A wayward clearance from the England centre half set Maradona free on goal and jumped and handled the ball into the net leaving England keeper Peter Shilton in anger and disarray while Maradona wheeled away in celebration. This is one half of El Diego: cheeky but doing anything necessary to win. The other half was exhibited when Maradona picked up the ball in his half before driving through the pitch leaving the England team in his dust with his electrifying pace and dazzling dribbling, before leaving Shilton on the ground and putting it into the net. The “goal of the century” showed us the other side of Maradona: sheer and unparalleled brilliance on the pitch. This is still the best goal scored in a world cup, and was so good it made the commentator cry and praise god for giving Argentina the gift of Diego Armando Maradona. El Albicelsete would later lift the Mundial in the Estadio Azteca, after beating West Germany 3-2, giving Argentina their second World Cup. To this day, Mexico ‘86 is regarded as Maradona’s tournament. He scored five times and assisted twice, including the third goal that sealed Argentina’s fate as champions.

Maradona’s impact on football is indescribable. He is without a doubt my favourite footballer. He was short but with his low centre of gravity and tree trunk legs, this helped his balance and agility, which helped him weave in and out against the world's most formidable defenders. He has the sweetest left foot bar Lionel Messi’s, and was the best dribbler in the world. There is one video that helps describe El Diego better than words can. Before a Uefa cup match with Napoli, he is warming up in an oversized Napoli jumper with short shorts and high socks. He has his untied Puma Kings on and is warming up while dancing to Live is Life. This video always brings a smile to my face and is the perfect representation of Maradona: so skillful but it looks like he is not even trying himself.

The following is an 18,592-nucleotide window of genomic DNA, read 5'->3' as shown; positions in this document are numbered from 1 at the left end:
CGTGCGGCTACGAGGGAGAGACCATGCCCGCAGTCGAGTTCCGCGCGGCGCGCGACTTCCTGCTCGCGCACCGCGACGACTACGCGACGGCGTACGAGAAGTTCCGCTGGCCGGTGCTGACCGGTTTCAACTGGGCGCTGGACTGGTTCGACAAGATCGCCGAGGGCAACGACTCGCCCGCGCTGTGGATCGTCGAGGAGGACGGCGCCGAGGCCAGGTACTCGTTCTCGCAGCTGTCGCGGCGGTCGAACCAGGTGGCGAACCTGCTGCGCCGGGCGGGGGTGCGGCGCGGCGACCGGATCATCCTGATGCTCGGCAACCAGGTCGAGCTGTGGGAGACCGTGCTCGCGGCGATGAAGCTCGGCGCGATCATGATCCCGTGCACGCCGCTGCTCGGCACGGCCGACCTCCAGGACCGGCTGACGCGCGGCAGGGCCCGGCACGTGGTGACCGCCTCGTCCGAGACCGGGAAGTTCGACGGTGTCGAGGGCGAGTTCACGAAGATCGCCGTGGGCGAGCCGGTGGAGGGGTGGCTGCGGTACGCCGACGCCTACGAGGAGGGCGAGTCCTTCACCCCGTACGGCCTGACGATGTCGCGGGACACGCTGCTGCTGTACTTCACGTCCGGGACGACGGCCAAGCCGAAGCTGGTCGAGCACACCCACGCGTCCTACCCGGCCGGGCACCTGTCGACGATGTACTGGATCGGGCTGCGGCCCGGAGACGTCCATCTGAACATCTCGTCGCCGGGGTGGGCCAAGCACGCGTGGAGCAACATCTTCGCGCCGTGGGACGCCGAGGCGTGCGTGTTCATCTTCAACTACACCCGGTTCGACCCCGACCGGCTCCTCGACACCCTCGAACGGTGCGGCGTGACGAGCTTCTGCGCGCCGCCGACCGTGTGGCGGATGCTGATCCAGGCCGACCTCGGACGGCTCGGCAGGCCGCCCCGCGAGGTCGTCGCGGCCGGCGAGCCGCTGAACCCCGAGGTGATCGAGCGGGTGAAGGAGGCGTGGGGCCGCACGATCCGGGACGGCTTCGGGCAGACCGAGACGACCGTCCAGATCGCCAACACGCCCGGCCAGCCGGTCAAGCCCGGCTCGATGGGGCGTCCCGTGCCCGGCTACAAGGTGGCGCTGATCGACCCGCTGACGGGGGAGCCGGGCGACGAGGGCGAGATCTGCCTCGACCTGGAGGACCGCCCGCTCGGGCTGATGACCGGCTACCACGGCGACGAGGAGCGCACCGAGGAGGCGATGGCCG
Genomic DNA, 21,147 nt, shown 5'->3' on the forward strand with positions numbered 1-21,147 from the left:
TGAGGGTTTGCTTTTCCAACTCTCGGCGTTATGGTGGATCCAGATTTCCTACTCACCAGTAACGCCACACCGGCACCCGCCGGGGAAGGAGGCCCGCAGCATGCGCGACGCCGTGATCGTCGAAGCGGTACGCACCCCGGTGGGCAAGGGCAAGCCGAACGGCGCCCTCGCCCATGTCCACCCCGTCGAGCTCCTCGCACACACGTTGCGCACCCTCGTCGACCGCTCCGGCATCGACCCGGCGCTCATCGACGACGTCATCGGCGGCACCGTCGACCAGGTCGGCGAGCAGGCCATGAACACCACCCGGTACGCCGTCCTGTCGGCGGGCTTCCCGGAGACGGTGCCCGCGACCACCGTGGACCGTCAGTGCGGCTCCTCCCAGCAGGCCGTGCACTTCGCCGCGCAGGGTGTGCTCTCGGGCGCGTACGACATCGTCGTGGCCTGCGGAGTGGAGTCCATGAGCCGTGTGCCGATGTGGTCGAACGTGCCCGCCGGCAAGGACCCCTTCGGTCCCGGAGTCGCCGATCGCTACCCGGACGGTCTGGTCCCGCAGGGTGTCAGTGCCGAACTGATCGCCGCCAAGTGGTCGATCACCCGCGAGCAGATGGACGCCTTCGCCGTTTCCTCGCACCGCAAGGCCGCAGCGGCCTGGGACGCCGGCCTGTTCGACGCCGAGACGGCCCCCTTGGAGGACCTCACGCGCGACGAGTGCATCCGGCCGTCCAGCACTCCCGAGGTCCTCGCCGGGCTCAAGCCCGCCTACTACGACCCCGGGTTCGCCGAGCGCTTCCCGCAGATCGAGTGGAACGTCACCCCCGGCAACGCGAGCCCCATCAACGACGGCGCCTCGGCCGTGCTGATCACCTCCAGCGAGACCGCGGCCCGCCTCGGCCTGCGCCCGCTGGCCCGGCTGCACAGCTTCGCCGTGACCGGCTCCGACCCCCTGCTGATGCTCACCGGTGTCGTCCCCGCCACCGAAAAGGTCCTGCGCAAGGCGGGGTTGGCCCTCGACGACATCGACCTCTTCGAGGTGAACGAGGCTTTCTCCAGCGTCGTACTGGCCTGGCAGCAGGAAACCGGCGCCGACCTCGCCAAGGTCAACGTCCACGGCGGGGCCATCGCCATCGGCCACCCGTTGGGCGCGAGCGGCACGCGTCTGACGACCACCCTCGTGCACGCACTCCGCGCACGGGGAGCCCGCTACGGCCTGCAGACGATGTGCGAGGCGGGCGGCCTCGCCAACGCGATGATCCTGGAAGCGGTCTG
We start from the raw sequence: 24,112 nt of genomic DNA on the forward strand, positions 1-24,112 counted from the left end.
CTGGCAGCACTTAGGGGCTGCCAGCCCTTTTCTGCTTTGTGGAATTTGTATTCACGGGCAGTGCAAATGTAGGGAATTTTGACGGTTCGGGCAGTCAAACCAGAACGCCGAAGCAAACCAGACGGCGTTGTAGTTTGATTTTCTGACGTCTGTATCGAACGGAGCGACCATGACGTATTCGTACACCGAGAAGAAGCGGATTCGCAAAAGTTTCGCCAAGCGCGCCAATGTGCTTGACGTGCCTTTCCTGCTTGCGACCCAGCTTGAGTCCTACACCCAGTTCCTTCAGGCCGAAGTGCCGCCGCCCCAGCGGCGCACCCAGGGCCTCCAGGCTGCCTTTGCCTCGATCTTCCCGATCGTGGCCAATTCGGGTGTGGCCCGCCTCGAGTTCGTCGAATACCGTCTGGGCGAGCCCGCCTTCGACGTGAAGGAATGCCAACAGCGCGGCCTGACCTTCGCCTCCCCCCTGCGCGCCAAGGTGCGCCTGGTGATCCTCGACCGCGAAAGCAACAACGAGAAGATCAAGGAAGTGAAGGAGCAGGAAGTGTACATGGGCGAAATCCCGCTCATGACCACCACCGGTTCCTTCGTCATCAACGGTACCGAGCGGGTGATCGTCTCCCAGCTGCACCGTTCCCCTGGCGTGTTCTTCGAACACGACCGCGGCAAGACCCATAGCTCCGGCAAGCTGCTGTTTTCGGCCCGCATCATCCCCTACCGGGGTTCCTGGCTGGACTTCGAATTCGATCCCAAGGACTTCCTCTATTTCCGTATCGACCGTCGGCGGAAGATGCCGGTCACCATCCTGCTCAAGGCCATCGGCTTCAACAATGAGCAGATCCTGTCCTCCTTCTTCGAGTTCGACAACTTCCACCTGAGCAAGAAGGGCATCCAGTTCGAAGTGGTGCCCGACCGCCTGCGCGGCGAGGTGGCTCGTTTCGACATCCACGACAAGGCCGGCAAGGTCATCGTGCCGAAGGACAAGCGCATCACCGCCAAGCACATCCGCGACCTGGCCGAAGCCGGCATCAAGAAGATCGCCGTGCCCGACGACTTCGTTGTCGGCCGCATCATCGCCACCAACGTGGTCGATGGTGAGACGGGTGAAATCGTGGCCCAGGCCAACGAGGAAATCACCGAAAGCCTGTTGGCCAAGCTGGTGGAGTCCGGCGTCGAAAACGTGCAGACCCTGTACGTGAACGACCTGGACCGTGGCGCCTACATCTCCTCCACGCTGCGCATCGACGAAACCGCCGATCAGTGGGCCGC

Maradona died on November 25, 2020, at the age of 60. His legend will continue to live on. One of the most magisterial players in the game may have died, but his legacy will live on with all of those who he had inspired to kick a ball. The joy he brought to millions of fans world wide, especially those in Argentina and Naples will continue out his legacy, with Napoli renaming their stadium, the Estadio Diego Armando Maradona after their best ever player and saviour.

After days of mourning, Maradona was laid to rest. Players around the world expressed their grief and their thanks to an icon, including his beloved Boca Juniors. They played a match following his death and after scoring, the player ran up for Maradona's daughter to show their support, brining her to tears. Napoli also made special Argentina themed kits for the club to wear and before match time all of the Napoli players donned the NO. 10 jersey with his name on the back.

Rest in Peace D10S, the best player to grace a football pitch.